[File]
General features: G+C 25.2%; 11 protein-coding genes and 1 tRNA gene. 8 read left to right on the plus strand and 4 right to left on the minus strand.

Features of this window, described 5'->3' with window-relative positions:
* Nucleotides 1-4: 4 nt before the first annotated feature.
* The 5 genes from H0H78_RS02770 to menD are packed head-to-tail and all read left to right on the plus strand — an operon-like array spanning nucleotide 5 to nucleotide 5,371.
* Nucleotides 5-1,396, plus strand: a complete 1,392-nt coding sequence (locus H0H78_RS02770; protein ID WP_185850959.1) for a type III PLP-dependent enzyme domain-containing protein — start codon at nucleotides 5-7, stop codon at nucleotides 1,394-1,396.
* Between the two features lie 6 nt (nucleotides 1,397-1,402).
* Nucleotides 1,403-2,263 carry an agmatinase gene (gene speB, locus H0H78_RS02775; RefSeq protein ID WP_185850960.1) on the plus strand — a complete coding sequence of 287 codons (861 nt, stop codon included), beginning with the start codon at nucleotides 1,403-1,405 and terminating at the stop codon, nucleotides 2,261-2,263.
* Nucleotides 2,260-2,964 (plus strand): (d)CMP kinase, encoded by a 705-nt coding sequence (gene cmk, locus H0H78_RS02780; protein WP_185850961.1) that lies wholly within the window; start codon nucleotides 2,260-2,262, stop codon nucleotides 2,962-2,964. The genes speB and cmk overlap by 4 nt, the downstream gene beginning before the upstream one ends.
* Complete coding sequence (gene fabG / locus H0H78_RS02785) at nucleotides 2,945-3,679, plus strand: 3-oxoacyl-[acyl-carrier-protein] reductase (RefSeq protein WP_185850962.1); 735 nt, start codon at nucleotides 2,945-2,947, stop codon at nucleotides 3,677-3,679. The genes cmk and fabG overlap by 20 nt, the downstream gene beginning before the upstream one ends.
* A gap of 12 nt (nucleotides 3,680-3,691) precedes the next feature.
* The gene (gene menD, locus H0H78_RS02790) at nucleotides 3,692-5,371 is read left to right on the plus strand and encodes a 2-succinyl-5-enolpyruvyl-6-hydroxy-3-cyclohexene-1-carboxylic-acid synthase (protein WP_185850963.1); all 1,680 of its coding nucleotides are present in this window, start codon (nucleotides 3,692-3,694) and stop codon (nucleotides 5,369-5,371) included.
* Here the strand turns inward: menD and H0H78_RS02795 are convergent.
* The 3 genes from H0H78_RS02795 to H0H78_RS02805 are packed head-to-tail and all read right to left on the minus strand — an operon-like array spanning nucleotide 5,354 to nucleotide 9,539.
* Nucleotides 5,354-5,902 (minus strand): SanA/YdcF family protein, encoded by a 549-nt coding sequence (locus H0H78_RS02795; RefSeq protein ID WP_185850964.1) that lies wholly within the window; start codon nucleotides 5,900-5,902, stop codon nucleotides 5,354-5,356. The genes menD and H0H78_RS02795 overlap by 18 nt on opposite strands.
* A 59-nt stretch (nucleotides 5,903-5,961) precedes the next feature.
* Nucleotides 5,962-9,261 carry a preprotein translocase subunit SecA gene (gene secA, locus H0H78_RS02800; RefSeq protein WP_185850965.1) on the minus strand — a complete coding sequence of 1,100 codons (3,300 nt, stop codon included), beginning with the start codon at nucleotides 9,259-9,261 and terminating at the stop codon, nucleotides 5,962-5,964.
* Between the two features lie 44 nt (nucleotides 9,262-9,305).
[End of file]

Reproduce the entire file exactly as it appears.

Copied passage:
General features: G+C 25.2%; 11 protein-coding genes and 1 tRNA gene. 8 read left to right on the plus strand and 4 right to left on the minus strand.

Features of this window, described 5'->3' with window-relative positions:
* Nucleotides 1-4: 4 nt before the first annotated feature.
* The 5 genes from H0H78_RS02770 to menD are packed head-to-tail and all read left to right on the plus strand — an operon-like array spanning nucleotide 5 to nucleotide 5,371.
* Nucleotides 5-1,396, plus strand: a complete 1,392-nt coding sequence (locus H0H78_RS02770; protein ID WP_185850959.1) for a type III PLP-dependent enzyme domain-containing protein — start codon at nucleotides 5-7, stop codon at nucleotides 1,394-1,396.
* Between the two features lie 6 nt (nucleotides 1,397-1,402).
* Nucleotides 1,403-2,263 carry an agmatinase gene (gene speB, locus H0H78_RS02775; RefSeq protein ID WP_185850960.1) on the plus strand — a complete coding sequence of 287 codons (861 nt, stop codon included), beginning with the start codon at nucleotides 1,403-1,405 and terminating at the stop codon, nucleotides 2,261-2,263.
* Nucleotides 2,260-2,964 (plus strand): (d)CMP kinase, encoded by a 705-nt coding sequence (gene cmk, locus H0H78_RS02780; protein WP_185850961.1) that lies wholly within the window; start codon nucleotides 2,260-2,262, stop codon nucleotides 2,962-2,964. The genes speB and cmk overlap by 4 nt, the downstream gene beginning before the upstream one ends.
* Complete coding sequence (gene fabG / locus H0H78_RS02785) at nucleotides 2,945-3,679, plus strand: 3-oxoacyl-[acyl-carrier-protein] reductase (RefSeq protein WP_185850962.1); 735 nt, start codon at nucleotides 2,945-2,947, stop codon at nucleotides 3,677-3,679. The genes cmk and fabG overlap by 20 nt, the downstream gene beginning before the upstream one ends.
* A gap of 12 nt (nucleotides 3,680-3,691) precedes the next feature.
* The gene (gene menD, locus H0H78_RS02790) at nucleotides 3,692-5,371 is read left to right on the plus strand and encodes a 2-succinyl-5-enolpyruvyl-6-hydroxy-3-cyclohexene-1-carboxylic-acid synthase (protein WP_185850963.1); all 1,680 of its coding nucleotides are present in this window, start codon (nucleotides 3,692-3,694) and stop codon (nucleotides 5,369-5,371) included.
* Here the strand turns inward: menD and H0H78_RS02795 are convergent.
* The 3 genes from H0H78_RS02795 to H0H78_RS02805 are packed head-to-tail and all read right to left on the minus strand — an operon-like array spanning nucleotide 5,354 to nucleotide 9,539.
* Nucleotides 5,354-5,902 (minus strand): SanA/YdcF family protein, encoded by a 549-nt coding sequence (locus H0H78_RS02795; RefSeq protein ID WP_185850964.1) that lies wholly within the window; start codon nucleotides 5,900-5,902, stop codon nucleotides 5,354-5,356. The genes menD and H0H78_RS02795 overlap by 18 nt on opposite strands.
* A 59-nt stretch (nucleotides 5,903-5,961) precedes the next feature.
* Nucleotides 5,962-9,261 carry a preprotein translocase subunit SecA gene (gene secA, locus H0H78_RS02800; RefSeq protein WP_185850965.1) on the minus strand — a complete coding sequence of 1,100 codons (3,300 nt, stop codon included), beginning with the start codon at nucleotides 9,259-9,261 and terminating at the stop codon, nucleotides 5,962-5,964.
* Between the two features lie 44 nt (nucleotides 9,262-9,305).